Peter Josie’s ‘Repa­ra­tions Con­fer­ence’

The Star (St. Lucia) - - LOCAL -

Re­viewed by Clau­dia Elei­box

Peter Josie's new­est ti­tle, Repa­ra­tions Con­fer­ence, comes on the heels of UWI Vice Chan­cel­lor Sir Hi­lary Beck­les' an­nounce­ment this week that the Uni­ver­si­ties of Glas­gow and the West In­dies are in dis­cus­sions for repa­ra­tions from the for­mer worth £200 mil­lion in cash and in kind to Ja­maica (see page 8).

Beck­les has been spear­head­ing di­a­logue about repa­ra­tions jus­tice for slav­ery in the Caribbean for a long time and in July 2014 pro­posed a repa­ra­tions agree­ment to the Bri­tish House of Com­mons. Beck­les also di­vulged in Fe­bru­ary this year at a Caribbean Repa­ra­tions Com­mis­sion press con­fer­ence that the Bri­tish gov­ern­ment only fin­ished re­pay­ing the loan for slav­ery abo­li­tion in 2015. His role has been vi­tal in any con­sid­er­a­tion of Caribbean repa­ra­tions jus­tice, de­spite the many naysay­ers on the mat­ter.

Repa­ra­tions Con­fer­ence is what I be­lieve Josie hopes to hap­pen to at least launch pro­duc­tive con­sul­ta­tions on repa­ra­tions and per­haps to lead Saint Lu­cia where Beck­les is headed.

The book is a work of fic­tion de­scrib­ing the an­tic­i­pa­tion and ex­cite­ment of the coun­try lead­ing up to the first ever com­mu­nal dis­cus­sion about rea­sons why past col­o­niz­ers should re­dress Caribbean slav­ery and its af­ter-ef­fects. Josie out­lines the de­tails of the con­fer­ence and the rea­sons be­hind the choice of lo­ca­tion, the au­di­ence in­vited, the se­lected panel and how the idea came into pub­lic con­scious­ness. The repa­ra­tions con­fer­ence was planned for months and pro­moted through all me­dia, its fi­nal hur­dle be­ing a rainy morn­ing on the sched­uled date.

All in all, apart from the CARICOM Repa­ra­tions Com­mis­sion ac­tiv­i­ties in Saint Lu­cia, in­clud­ing a Youth Rally in 2016, there has not been an event quite like what Josie pro­poses in his book. He sets a tone of over­all in­clu­sion and non-dis­crim­i­na­tion by bring­ing both com­mon and un­ortho­dox per­spec­tives of repa­ra­tions jus­tice into his char­ac­ters' speech and con­ver­sa­tion.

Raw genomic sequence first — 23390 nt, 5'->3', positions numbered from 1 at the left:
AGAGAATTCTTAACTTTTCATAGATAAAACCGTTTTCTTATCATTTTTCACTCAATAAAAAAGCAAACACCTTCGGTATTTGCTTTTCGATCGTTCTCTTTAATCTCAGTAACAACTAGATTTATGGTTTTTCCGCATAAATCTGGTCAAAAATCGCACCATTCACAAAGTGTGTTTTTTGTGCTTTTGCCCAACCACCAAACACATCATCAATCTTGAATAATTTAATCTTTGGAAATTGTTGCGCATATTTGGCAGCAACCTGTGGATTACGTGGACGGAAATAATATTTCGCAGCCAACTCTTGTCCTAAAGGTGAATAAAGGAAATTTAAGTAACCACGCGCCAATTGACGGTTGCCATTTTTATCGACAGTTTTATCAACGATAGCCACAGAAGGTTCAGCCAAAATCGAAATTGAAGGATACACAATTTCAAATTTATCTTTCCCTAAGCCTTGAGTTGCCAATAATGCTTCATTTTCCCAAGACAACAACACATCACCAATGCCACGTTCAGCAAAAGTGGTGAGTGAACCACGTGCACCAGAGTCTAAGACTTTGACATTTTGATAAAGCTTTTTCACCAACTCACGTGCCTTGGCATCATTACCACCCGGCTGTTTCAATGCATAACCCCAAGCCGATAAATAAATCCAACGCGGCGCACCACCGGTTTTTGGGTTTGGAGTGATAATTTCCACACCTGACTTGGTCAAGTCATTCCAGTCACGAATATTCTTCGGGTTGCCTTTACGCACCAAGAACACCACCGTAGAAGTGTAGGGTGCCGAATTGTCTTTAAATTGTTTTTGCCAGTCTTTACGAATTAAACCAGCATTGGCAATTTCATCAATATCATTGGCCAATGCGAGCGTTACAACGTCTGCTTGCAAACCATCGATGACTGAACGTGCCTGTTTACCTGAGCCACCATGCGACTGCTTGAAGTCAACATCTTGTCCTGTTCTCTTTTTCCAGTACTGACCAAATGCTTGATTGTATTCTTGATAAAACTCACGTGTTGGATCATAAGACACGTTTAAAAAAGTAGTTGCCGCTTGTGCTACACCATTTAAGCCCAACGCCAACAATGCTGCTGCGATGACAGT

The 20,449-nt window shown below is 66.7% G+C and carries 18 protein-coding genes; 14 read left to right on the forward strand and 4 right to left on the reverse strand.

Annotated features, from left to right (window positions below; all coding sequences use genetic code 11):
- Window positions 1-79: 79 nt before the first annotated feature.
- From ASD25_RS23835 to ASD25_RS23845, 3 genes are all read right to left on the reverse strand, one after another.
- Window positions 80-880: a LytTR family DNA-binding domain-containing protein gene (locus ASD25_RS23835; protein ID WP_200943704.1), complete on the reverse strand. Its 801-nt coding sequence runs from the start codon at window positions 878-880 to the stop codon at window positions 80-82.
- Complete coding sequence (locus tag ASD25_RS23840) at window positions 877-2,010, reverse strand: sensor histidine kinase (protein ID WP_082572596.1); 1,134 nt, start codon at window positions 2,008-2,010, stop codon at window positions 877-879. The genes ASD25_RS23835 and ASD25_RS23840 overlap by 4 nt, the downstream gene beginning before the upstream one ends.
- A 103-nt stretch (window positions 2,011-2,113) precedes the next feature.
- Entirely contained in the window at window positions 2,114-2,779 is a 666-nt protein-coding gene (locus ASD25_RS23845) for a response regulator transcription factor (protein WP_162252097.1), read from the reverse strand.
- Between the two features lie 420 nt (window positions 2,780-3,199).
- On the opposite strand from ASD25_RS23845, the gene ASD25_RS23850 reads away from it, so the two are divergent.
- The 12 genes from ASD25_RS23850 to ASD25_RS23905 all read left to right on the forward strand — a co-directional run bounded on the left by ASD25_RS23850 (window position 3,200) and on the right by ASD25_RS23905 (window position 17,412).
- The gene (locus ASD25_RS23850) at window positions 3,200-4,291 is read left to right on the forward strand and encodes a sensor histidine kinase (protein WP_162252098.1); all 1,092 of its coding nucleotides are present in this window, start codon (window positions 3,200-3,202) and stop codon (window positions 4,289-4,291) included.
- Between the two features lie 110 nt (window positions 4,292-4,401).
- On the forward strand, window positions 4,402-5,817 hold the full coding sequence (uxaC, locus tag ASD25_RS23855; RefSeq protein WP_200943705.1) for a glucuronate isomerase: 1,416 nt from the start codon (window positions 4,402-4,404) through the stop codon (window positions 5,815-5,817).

The cen­tral fig­ures in Josie's imag­i­nary con­fer­ence are Toney Grant, the repa­ra­tions com­mit­tee's chair­man, Mary Mor­gan who rep­re­sents teach­ers past and present, John Sandy who speaks for trade union­ists, Andy Charles or Ras Lion, the Rasa­ta­far­ian pop­u­la­tion's as­signee, and Anna Leon for the coun­try's stu­dents. My per­sonal favourite is Mary Mor­gan who se­cretly has a more ra­tional idea for a case for repa­ra­tions jus­tice than the Rasta­far­i­ans who birthed the con­cept. She knows it would not sit well with Saint Lu­cians but she is bold none­the­less. Mary Mor­gan also re­minds me of my mother too, ob­vi­ously be­cause she is a witty school­teacher.

Flip­ping through the pages, the reader is not al­ways bur­dened or an­gered by the bru­tal­ity of slav­ery as through­out the en­tire con­fer­ence the chair­man keeps push­ing the crowd to me­di­ate a tan­gi­ble plan for a way for­ward, al­though a few char­ac­ters are clearly bit­ter, some even in­sist­ing on a Mar­cus Gar­vey ap­proach to jus­tice.

The con­fer­ence is a day long and gets more and more crowded as the day pro­gresses and peo­ple hear about it over the ra­dio. Some come in at the eleventh hour hop­ing to voice their con­tri­bu­tion. It is ev­ery­thing the or­gan­is­ers hoped for and more. In the end, Toney Grant has a solid case to de­liver to the gov­ern­ment en­com­pass­ing ev­ery­thing the is­land de­serves from repa­ra­tions jus­tice, and it is plau­si­bly what would hap­pen if Josie's idea came to life.

Of course—like any­one else who reads some­thing they did not write—there were parts I en­joyed and oth­ers that I just did not fancy. I wished that there was more Lu­cian bro­kenEnglish and a small fight, but Josie cov­ered all his bases with ef­fec­tive se­cu­rity mea­sures and an au­thor­i­ta­tive chair­man. Josie does de­scribe the novel as an ama­teur at­tempt but his ex­pe­ri­ence in pol­i­tics and with other lead­ers in the is­land's so­cial af­fairs in­form this book and the pos­si­bil­i­ties if such a con­fer­ence was ever a re­al­ity. All in all, I be­lieve Josie has the blue­print for a lo­cal repa­ra­tions cat­a­lyst right in the pages of his book.

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